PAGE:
By COLLEEN DE BELLEFONDS
You want to eat more fruits and veggies—but you definitely don’t want to ban bread, pasta, and dairy. You believe what you nosh can boost your brain. You’d like to try and buy more locally and seasonally to support small farmers and the environment. Sounds like you’re the perfect candidate for the Nordic diet: the cold-climate answer to the Mediterranean diet.
Developed in 2004 by a group of researchers, dietitians, and doctors in collaboration with the Michelin-starred Copenhagen restaurant NOMA, the Nordic diet was adapted from the Baltic Sea Diet Pyramid to encourage people in Nordic countries (i.e. Denmark, Finland, Iceland, Norway, and Sweden) to eat more fresh, seasonal, local foods. “Like in rest of the world, obesity rates were rising because people were eating a more traditional Western diet, which is meat-heavy with more processed, packaged foods,” says Christy Brissette, R.D., president of 80-Twenty Nutrition.
The broad strokes of the Nordic diet: an emphasis on fresh, local fruits and vegetables, seafood, and whole grains. Sound familiar? That’s because it shares a lot of similarities with its southern twin, the Mediterranean diet (and while we’re at it, the Okinawa diet), but with its own regional flair.
When it comes to health benefits, the two eating plans are about equally matched. “In terms of weight-loss potential and heart-health improvements, the Nordic diet seems to be in line with the Mediterranean diet,” says Brisette—although since it’s newer, she notes that there’s not as much research on it as the Mediterranean diet. A review by the World Health Organization found that both the Mediterranean and Nordic diets reduced risk of cancer, diabetes, and cardiovascular disease. And a study by the University of Finland found the Nordic diet reduced inflammation in people with metabolic syndrome, which may help manage weight.
So how else do the Nordic and Mediterranean diets compare? Brissette and Jessica Cording, R.D., break it down for us.
1. They’re both big on plant-based foods
The (not-so-secret) health weapon in both the Mediterranean and Nordic diets is a hyper-focus on fruits, veggies, nuts, and legumes. Plants are the only food that contain fiber naturally, and fiber boosts heart health, controls weight, and supports digestion, Brissette explains. Plants are also the only source of phytochemicals—antioxidant compounds that fight free radicals—which have been shown to fight aging, cardiovascular diseases, cancer, diabetes, and neurodegenerative conditions, she adds.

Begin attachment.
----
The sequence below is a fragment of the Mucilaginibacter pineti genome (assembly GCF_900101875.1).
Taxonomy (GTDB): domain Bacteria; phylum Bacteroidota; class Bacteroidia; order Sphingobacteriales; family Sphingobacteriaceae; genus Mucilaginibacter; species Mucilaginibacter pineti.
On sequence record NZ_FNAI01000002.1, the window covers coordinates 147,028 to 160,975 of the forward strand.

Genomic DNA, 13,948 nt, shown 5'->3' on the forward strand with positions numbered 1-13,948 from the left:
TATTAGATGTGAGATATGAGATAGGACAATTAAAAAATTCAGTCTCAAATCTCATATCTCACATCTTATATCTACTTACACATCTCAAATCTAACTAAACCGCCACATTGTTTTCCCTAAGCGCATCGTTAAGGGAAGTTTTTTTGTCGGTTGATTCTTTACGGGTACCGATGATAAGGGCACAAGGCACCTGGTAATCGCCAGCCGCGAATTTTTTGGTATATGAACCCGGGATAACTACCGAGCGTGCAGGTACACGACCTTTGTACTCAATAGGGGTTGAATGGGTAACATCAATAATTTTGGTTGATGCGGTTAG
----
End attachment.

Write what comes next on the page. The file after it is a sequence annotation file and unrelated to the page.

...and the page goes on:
However, the types of fruits and veggies on each menu varies. The Mediterranean diet features warm-weather fruits and veggies like salad greens, tomatoes, eggplants, pomegranates, figs, and dates. The Nordic diet serves heartier, starchier fruits and veggies that grow in colder climates, including root vegetables (carrots, beets, turnips), apples, plums, and pears. But you’ll still reap the same health benefits. “If you compare pomegranate to wild blueberries, you’re getting similar nutrients, antioxidants, phytochemicals,” says Brissette.
Want to learn more about the Mediterranean diet? Check out this episode of You Versus Food:
2. The Nordic focus is local—which is good for your health and the environment
Eating locally could have added benefits. “There’s some evidence that the nutritional value can be higher in wild versus conventionally-grown food,” says Brissette. Conventionally-grown produce is artificially protected from pests and tough weather. But wild foods have to fend for themselves—and they do so by producing more of the same phytochemicals that are so good for our health. “Think of plants as having their own immune system. When it’s conventionally grown, it doesn’t have to fight back as hard. You don’t get these phytochemical levels you’d get in the wild, when it faces challenges and gets stronger,” says Brissette.
Adapting your menu to eat locally is also better for the earth, especially when the focus is on plant-based foods. “Enjoying the healthy foods that grow in your community supports local farmers and fisherman and reduces your carbon footprint compared to something that has to travel halfway around world to get to your grocery store,” adds Brissette.
3. Both encourage moderate amounts of fatty fish